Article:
In his most famous and widely-known work, Fazang is attempting to describe the high-flying and abstruse principles of Huayan Buddhism to China's only female emperor, Empress Wu, who wanted a clearer demonstration of Them. His "Essay On the Golden Lion" may be found in the Taishō Tripiṭaka, where it is text 1881, and is accompanied by the Song dynasty commentary of Cheng Qian. Although skepticism remains as to if these conversations did really occur[3], such a teaching is intended to make Huayan more accessible and concrete to the novice through using the statue of a golden lion as a metaphorical device. As Bryan Van Norden states, “The gold of the status is a metaphor for the unified, underlying Pattern (li 理) while the appearance of the statue as a lion is for our illusory perception of things as independent individuals.”[5]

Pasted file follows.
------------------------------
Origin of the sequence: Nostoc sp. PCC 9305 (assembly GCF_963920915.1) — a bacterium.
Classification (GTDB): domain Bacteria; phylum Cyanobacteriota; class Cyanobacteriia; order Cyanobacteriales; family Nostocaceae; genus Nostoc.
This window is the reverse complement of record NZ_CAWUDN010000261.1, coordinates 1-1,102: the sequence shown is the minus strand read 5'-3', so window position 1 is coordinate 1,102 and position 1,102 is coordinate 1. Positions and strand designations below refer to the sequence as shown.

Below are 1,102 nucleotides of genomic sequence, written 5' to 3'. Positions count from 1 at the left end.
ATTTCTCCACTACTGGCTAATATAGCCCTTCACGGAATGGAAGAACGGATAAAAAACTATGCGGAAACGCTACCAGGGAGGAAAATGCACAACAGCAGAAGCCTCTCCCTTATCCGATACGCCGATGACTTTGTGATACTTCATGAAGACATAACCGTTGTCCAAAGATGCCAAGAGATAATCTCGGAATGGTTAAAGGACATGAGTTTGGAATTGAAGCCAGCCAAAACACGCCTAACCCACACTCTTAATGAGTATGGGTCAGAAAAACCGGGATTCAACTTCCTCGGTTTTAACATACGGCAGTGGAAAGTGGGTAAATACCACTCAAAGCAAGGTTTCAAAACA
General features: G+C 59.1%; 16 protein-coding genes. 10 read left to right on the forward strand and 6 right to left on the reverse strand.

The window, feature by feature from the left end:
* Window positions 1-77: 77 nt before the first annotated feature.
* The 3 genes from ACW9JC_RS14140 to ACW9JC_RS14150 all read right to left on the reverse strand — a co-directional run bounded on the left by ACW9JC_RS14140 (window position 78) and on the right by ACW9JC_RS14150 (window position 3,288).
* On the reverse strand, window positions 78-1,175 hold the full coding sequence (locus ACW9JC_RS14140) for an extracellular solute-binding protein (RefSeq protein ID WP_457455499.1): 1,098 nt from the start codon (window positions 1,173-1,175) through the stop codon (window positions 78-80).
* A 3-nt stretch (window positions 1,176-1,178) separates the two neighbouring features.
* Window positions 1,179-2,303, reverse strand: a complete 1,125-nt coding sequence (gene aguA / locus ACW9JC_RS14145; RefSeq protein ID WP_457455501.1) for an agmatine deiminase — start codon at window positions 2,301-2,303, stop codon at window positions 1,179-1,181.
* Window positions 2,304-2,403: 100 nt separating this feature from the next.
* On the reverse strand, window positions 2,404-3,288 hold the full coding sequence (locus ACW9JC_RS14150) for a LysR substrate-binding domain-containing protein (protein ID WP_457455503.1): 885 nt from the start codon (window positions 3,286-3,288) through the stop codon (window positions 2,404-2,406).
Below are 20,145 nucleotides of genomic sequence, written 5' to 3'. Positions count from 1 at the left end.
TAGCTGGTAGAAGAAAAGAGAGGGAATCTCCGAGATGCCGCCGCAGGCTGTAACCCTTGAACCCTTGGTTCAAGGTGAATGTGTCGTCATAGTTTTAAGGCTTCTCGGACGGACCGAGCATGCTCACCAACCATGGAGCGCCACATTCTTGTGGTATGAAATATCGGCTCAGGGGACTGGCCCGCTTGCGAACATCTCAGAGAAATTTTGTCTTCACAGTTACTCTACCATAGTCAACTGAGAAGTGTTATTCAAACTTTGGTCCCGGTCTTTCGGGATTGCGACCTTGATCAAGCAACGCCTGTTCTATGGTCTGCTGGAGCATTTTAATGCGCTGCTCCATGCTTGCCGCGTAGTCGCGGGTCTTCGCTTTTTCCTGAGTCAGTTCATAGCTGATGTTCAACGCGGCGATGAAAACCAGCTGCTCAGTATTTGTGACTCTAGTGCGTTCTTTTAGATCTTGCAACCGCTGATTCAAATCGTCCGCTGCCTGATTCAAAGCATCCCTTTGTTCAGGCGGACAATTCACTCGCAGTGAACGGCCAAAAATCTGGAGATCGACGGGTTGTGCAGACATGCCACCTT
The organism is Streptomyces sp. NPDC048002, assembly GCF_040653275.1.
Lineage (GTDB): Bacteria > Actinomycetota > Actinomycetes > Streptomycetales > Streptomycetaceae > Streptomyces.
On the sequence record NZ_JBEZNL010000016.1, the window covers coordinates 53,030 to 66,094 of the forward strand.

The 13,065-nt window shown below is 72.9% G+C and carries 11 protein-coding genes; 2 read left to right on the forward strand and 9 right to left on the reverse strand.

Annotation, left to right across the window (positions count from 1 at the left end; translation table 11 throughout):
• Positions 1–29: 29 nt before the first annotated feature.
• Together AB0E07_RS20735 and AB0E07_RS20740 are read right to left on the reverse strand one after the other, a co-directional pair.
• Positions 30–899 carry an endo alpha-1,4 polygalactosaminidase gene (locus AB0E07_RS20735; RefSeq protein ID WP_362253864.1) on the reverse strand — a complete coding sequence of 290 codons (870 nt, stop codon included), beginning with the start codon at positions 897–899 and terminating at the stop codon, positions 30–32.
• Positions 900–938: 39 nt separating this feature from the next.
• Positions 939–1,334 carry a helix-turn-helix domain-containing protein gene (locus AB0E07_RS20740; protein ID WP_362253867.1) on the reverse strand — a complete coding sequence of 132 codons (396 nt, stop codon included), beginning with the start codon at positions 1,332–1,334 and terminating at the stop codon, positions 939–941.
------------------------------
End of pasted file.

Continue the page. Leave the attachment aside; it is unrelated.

Such a metaphor is intended to illuminate the relation between Pattern and appearance, namely how the reality of the statue is not really a lion, but only gold carved to look like a lion. Analogously, this is supposed to entail the relation between objects and their underlying nature, i.e. an object appears independent as does the keyboard in front of oneself, and yet ‘keyboard’ was just a name attached to this object that actually is empty of any inherent essence or essential name. The names we attach to things are without a doubt pragmatic and Fazang makes clear we should not abandon our conventional way of understanding, as without it, the teachings could never be made accessible.[5] However, our conventional labels are not wholly representative of the Pattern and ultimate nature of the object, therefore showing their limitations in seeking enlightenment and seeing ‘things-in-themselves’.